RE: [asa] The theist challenge

From: Alexanian, Moorad <alexanian@uncw.edu>
Date: Tue Dec 02 2008 - 11:05:28 EST

The notion of evil is essentially a supernatural concept, which gives meaning to the concepts of right and wrong. The latter terms are not explicitly used in our statutory laws but they certainly form the foundation of our legal system. For instance, the commandment, "You shall not steal." Ex. 20:15, is not a statute in our legal system; nonetheless, our legal system does sanction prison sentences, etc. for those who do steal.

 

Moorad

________________________________

From: asa-owner@lists.calvin.edu on behalf of Dehler, Bernie
Sent: Mon 12/1/2008 12:28 PM
To: ASA
Subject: RE: [asa] The theist challenge

Moorad said:
"the notion of evil is nonexistent for the atheist."

I've heard atheist Christopher Hitchins say he believes in evil. He says there's bad, then there's people who go overboard into evil. People like Hitler and suicide bombers. He says the solution is to kill these people.

...Bernie

-----Original Message-----
From: asa-owner@lists.calvin.edu [mailto:asa-owner@lists.calvin.edu] On Behalf Of Alexanian, Moorad
Sent: Saturday, November 29, 2008 12:16 PM
To: Nucacids; ASA
Subject: RE: [asa] The theist challenge

Is not the basic question here, what presuppositions one supposes to make sense of the whole of reality? Therefore, the dialogue with the atheist would concern, first what are the different aspects of reality one supposes and how these different aspects are handled by supposing a Supreme Being or not. This is very much the same as developing scientific theories except that the data here would go beyond the purely physical. I do not think that the theistic position would be one of invoking the God-of-the-gaps since the question of existence is surely beyond scientific inquiries and must be addressed metaphysically or theologically. Of course, the origin and existence of evil is a problem for the theist and not the atheists since the notion of evil is nonexistent for the atheist.

Moorad

________________________________

From: asa-owner@lists.calvin.edu on behalf of Nucacids
Sent: Sat 11/29/2008 10:17 AM
To: ASA
Subject: Re: [asa] The theist challenge

"Many theists, by their own admission, structure their beliefs so that
no evidence could possibly disprove them. In short, they are
closed-minded, and have been taught to be closed-minded."

I do not structure my beliefs so that no evidence could possibly disprove
them as that entails beliefs are chosen with foresight and an intent to
manipulate. My beliefs simply come into existence as a function of what I
perceive and experience with my eyes and my mind's eye.

I am not closed-minded about the possible non-existence of God and have not
been taught to be closed-minded. In fact, I suspect I am like many theists,
who at various stages in their lives, have gone through periods of doubt and
even moments of agnosticism and/or atheism. For example, the existence of
evil and what can often *feel* like God's aloofness, along with the behavior
of other Christians, can take one down this road. After all, this is the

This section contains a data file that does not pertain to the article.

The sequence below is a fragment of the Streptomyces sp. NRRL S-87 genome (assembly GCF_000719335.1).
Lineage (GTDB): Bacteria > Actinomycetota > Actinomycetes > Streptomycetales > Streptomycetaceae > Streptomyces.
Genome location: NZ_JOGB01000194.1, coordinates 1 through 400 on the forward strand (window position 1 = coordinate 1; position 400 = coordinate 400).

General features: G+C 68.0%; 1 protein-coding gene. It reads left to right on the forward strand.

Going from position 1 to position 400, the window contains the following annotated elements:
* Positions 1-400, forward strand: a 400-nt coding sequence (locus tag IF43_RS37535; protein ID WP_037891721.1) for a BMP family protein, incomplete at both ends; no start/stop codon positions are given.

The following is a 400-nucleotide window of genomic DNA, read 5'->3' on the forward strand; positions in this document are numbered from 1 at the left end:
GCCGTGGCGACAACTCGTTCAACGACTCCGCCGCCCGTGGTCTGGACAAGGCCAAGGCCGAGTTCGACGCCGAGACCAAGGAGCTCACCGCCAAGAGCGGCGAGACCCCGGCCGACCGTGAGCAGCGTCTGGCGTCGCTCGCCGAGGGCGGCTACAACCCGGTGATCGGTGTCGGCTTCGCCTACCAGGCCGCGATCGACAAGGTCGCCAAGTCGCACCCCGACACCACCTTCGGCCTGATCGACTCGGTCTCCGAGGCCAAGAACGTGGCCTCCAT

road that many atheists have been down, as many atheists are ex-Christians
(thus, disproving the "closed-minded" essence of those with faith).

What I lack is this belief that we can settle these ultimate issues, once
and for all, with the use of reason and evidence. Evidence is nothing more
than interpreted data, meaning that evidence is ultimately subjective.
Thus, when it comes to reason and evidence, experience has made me into a
cynic when it comes to their ability to uncover The Truth. Coming up with
"a list of things they would accept as proof that atheism is true" entails a
huge element of Faith in our own ability to prove atheism/theism with lists
of things. And my lack of faith in such an ability is not being
closed-minded. I think of it as intellectual honesty born of experience.

"What this means is that, for me to account your answer valid, it must
consist of something that we could, at least in principle, either
agree upon or discover to be true. This rules out logical
impossibilities, such as "I would become an atheist if I died and then
discovered that there was no consciousness after death." (I've heard
that one.) It also rules out counterfactual statements - saying that
you would cease to believe in God only if the world was different than
it is, for example, that you would become an atheist if there were no
such thing as love or goodness. (I've heard both of those as well.)

If all the items that would drive you to atheism are counterfactuals,
i.e., things that we already know not to be true, then what you're
essentially saying is that there are no possible discoveries that
would make you an atheist, and you have again failed to respond to the
point of the challenge. This would be like me saying, "The only
possible thing that would make me believe in God would be if the world
was a perfect paradise that contained no death, evil or suffering." I
think most theists would consider this unfair, and rightfully so. I'm
ruling out their answer from the start by making my belief contingent
on something that we already know is not true."

As Murray so nicely pointed out, we seem to have a game of "heads I win,
tails you lose" here. If the theist points out something that is not part